Lunar New Year is celebrated by more than 1.5 billion people around the world, including many of us in the Swinburne community. While originating in China, Lunar New Year is celebrated in Korea, Vietnam, Malaysia, Singapore, Thailand, Philippines and Indonesia – places where there has been a strong Chinese influence.
The start of Lunar New Year is determined by the lunar calendar and takes place on the new moon between January 31 and February 15. This year, it falls on Tuesday 1 February and is the Year of the Tiger.
We spoke with members of the Swinburne community to learn more about the Year of the Tiger, their favourite childhood memories and to understand what Lunar New Year means to them.
Year of the Tiger
Individuals born during the Year of the Tiger may be known for these characteristics.
Each Lunar New Year has a zodiac animal, according to Chinese mythology. This year is Year of the Tiger. If you were born in 1926, 1938, 1950, 1962, 1974, 1986, 1998 or 2010, you were born during the Year of the Tiger and you may be known for your courage and ambition.
‘They are fierce people who take risks and are brave, mighty, charming and sometimes stubborn,’ said Michelle Liu, Recruitment Manager for North Asia.
Change Manager, Ming Lei believes Tigers love a good challenge and are active in life.
‘Tigers are confident, courageous, enthusiastic, and ambitious. I have a few Tigers in my extended family and I can definitely say, they stand out from the crowd,’ said Ming.
A time for family and friends, but most importantly for ourselves
In 2022, Lunar New Year offers the chance to reconnect and celebrate with family and friends after another year of ups and downs thanks to the coronavirus pandemic.
For Nhu Nguyen, Country Manager at Swinburne’s Vietnam Office, Lunar New Year is an important time for family, but just as important to reflect and recharge for the year ahead.
‘Lunar New Year is a precious occasion for family. Wherever we are, and no matter how busy we are, we leave it all behind. It is not only a time that we spend with our family, but also a time to focus on ourselves,’ said Nhu.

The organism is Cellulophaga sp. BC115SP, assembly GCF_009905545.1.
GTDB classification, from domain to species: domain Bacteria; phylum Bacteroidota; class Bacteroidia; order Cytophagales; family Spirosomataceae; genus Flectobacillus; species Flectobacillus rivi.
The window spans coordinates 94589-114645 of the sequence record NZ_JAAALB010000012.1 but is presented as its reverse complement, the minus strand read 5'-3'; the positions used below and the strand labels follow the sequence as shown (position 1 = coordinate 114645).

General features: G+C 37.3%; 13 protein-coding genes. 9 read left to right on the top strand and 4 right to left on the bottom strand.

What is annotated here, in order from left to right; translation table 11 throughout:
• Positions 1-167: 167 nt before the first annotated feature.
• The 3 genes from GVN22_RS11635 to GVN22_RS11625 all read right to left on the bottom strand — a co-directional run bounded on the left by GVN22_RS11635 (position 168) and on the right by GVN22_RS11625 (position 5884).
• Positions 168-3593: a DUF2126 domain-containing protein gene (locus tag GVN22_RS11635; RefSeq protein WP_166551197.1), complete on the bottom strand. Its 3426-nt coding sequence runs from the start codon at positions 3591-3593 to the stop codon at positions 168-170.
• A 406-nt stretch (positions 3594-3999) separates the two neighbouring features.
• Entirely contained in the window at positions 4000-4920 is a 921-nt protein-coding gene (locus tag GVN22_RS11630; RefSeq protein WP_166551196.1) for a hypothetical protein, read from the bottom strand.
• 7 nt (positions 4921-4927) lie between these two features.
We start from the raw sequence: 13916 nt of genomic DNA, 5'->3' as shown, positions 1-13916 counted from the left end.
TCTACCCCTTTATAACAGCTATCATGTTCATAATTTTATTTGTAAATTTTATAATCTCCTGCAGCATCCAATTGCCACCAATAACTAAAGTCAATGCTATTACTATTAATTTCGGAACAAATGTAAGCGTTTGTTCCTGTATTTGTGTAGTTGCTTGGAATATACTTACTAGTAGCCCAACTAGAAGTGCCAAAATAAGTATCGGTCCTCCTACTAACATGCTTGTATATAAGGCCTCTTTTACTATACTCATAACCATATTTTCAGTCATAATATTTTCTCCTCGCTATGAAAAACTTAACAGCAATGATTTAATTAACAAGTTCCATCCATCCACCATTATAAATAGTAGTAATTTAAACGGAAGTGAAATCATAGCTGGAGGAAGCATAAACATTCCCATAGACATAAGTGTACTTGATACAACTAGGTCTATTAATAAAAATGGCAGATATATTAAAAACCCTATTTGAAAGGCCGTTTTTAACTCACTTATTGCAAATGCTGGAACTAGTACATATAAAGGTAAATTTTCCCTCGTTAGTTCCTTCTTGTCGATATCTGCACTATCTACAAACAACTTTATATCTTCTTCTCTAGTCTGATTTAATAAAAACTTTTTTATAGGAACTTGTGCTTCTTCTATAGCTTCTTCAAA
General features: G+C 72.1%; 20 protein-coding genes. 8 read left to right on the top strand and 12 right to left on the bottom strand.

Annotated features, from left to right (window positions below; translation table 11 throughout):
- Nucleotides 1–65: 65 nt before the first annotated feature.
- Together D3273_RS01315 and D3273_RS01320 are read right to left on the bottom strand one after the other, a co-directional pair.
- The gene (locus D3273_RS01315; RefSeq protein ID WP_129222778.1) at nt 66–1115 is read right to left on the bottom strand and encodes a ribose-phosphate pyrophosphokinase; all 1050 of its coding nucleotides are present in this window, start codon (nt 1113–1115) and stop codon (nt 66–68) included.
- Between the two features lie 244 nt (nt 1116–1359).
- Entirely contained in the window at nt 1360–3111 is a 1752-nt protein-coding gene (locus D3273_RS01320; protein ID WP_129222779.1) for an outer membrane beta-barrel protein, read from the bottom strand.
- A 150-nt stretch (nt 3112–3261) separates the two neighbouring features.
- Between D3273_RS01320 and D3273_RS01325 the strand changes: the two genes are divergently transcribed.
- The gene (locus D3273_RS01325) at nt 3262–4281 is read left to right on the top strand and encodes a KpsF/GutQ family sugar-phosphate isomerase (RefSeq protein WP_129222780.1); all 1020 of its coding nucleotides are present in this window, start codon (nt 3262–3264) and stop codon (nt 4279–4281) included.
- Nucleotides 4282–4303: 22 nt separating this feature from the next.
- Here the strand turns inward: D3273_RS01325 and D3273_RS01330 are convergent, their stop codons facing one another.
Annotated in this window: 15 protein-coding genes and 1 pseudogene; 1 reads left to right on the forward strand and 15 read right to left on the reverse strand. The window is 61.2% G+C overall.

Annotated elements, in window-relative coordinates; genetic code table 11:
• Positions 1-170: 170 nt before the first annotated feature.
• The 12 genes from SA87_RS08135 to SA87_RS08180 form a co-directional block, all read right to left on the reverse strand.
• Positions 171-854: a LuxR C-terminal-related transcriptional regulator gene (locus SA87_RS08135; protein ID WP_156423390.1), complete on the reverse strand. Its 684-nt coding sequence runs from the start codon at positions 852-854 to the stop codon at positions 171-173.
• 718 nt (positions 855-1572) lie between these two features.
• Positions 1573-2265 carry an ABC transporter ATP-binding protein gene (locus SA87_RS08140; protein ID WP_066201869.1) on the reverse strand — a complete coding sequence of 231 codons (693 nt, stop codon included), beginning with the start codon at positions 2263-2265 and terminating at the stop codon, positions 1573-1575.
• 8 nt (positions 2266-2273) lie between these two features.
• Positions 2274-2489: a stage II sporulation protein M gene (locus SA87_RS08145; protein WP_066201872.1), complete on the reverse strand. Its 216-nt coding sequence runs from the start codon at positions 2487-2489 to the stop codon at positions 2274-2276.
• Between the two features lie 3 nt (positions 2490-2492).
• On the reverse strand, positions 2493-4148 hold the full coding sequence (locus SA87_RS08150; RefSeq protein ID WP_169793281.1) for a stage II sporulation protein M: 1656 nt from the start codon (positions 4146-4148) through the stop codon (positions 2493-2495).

“To me, I put more weight on spending time with myself. After a long year of work, facing many ups and downs, we all need to recharge and being with family is the best way to do that. When we return home to where we belong, it always makes me feel that I am loved and cared for being surrounded by my loved ones.”
Delicious dishes and childhood memories
Bruce Li, Manager, Channel and Partner Success, recalls childhood memories of midnight fireworks and his family’s New Year feast – including a favourite dish full of tradition and nostalgia.
‘My favourite dish is Eight Treasure Rice. In Chinese it’s called Babaofan. It’s a traditional and popular dish made of sticky rice with lotus seeds, red dates, longan, melon seeds and raisins on the top. The Eight Treasure Rice has a good representation of longevity, harmonious marriage, auspiciousness, sweetness, and smooth things, in addition to the meaning of reunion.’ said Bruce.
A Lunar New year feast including dumplings cooked by Bruce Li.
For Ming, her favourite childhood memories also centre on food.
‘Without a doubt, making dumplings with the extended family is top of the list. Relatives come from everywhere to celebrate together and there are never enough chairs to sit everyone,’ said Ming.
Happy Lunar New Year!
We wish all our students and staff acknowledging the Lunar New Year a safe and happy celebration. May this new year be filled with happiness, prosperity, and many precious moments with your loved ones.
Diversity at Swinburne
At Swinburne, we cultivate and respect the strength that cultural diversity creates. Swinburne was the first university in Australia to launch a Charter of Cultural Diversity, which reaffirms our acknowledgement and respect for the many cultures that make up the Swinburne community.